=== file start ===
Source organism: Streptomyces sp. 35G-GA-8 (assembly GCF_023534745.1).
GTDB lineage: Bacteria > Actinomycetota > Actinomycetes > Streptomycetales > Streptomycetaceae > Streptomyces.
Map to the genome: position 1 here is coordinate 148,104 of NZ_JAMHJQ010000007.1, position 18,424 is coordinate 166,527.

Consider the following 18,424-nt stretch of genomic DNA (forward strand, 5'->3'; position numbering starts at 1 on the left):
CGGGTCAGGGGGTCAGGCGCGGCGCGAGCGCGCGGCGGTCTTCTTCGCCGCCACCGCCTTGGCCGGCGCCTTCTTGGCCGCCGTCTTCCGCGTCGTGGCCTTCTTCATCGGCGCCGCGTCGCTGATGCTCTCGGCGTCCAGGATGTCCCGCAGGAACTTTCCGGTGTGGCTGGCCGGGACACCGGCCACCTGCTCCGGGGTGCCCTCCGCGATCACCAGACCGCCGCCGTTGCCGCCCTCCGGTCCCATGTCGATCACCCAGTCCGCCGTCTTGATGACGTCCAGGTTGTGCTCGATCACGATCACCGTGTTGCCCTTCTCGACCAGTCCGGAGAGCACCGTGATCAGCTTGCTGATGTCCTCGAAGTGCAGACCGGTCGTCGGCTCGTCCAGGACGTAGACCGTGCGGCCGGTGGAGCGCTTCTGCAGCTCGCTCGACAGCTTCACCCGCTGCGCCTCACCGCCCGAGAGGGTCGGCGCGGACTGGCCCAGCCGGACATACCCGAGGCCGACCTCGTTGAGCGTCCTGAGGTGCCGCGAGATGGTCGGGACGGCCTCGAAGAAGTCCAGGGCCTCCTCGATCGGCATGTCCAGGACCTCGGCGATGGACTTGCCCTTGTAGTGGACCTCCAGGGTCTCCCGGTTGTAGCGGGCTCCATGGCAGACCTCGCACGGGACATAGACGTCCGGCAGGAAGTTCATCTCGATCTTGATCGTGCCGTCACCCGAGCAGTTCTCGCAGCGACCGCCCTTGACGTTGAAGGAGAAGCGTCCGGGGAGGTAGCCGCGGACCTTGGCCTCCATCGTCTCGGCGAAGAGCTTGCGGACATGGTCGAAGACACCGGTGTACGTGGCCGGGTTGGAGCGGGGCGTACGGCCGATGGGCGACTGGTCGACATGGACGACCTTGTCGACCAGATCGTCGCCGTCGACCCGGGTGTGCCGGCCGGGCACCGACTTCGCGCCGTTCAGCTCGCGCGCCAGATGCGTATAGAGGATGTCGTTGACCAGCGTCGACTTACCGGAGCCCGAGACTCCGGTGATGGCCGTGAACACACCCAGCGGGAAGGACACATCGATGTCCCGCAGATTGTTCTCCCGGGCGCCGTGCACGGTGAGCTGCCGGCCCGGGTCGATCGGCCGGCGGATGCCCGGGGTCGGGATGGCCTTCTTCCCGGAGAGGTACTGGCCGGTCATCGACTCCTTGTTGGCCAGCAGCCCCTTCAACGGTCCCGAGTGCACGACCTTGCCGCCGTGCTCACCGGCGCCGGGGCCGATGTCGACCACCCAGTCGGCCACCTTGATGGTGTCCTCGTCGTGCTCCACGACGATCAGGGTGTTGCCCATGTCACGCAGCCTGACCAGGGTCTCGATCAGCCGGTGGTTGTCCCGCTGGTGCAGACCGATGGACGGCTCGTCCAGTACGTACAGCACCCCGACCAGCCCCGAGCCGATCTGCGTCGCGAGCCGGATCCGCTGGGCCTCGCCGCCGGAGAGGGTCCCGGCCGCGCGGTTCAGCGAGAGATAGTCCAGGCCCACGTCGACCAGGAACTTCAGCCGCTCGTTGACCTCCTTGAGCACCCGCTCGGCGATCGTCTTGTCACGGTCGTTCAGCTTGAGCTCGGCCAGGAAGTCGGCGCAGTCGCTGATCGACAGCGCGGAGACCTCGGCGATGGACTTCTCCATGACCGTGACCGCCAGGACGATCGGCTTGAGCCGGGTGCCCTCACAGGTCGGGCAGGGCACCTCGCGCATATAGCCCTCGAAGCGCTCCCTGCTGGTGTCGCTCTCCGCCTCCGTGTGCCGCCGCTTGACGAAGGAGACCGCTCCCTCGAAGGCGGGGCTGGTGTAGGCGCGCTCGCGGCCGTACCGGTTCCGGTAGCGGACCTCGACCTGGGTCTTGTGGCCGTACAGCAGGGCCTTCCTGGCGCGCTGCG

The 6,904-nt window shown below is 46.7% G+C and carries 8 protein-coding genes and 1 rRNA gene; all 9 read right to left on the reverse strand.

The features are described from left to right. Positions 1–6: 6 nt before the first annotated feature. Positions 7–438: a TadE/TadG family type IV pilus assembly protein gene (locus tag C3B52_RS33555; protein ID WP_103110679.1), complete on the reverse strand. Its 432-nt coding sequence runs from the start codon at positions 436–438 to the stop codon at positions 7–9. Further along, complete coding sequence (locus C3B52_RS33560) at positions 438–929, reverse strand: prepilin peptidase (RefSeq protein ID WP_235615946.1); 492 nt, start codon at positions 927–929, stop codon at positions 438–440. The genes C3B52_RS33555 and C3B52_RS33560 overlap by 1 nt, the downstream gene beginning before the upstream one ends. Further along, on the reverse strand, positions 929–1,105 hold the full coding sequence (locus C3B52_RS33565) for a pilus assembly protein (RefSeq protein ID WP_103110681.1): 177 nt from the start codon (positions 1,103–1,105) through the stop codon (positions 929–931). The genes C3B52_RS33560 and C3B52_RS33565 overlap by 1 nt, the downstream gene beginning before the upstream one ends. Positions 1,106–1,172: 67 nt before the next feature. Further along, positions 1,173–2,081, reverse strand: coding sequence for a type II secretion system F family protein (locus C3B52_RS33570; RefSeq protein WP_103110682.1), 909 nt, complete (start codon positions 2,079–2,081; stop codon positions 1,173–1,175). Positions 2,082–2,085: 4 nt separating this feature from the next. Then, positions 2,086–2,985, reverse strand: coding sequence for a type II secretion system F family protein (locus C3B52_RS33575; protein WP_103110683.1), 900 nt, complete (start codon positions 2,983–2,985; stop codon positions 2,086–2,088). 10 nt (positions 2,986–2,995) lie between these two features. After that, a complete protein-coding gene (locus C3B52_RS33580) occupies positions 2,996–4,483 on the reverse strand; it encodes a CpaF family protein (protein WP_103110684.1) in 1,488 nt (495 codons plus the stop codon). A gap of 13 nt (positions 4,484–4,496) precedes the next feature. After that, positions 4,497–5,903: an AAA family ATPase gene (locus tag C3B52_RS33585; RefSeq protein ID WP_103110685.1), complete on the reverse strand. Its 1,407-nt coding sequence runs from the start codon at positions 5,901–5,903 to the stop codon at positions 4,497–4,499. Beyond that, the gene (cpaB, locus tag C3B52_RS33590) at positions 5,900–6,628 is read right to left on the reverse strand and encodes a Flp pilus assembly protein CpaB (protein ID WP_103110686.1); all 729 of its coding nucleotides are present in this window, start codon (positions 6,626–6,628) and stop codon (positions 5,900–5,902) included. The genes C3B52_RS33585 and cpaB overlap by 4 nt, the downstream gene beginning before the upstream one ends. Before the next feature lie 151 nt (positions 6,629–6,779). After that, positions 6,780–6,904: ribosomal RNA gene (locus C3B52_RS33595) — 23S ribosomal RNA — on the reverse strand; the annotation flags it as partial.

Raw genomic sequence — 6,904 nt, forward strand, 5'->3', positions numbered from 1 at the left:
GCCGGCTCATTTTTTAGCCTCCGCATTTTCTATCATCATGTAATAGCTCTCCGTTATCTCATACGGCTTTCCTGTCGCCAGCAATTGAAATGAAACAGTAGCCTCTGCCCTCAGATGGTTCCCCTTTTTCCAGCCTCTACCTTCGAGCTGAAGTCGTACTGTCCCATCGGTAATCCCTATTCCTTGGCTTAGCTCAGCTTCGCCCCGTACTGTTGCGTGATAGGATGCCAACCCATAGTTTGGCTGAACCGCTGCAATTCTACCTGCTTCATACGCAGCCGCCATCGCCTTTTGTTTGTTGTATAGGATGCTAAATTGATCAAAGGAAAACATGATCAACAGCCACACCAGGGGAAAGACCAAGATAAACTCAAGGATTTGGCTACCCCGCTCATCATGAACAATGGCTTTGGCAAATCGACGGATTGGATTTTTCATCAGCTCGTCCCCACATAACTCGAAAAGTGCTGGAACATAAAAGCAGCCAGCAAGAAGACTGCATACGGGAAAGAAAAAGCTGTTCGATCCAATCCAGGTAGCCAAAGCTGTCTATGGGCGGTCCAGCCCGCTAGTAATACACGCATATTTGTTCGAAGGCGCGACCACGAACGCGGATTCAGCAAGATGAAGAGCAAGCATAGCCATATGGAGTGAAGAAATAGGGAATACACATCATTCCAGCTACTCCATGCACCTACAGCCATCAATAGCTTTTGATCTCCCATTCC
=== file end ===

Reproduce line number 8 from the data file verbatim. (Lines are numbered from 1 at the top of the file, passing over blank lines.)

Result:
Raw genomic sequence — 6,904 nt, forward strand, 5'->3', positions numbered from 1 at the left: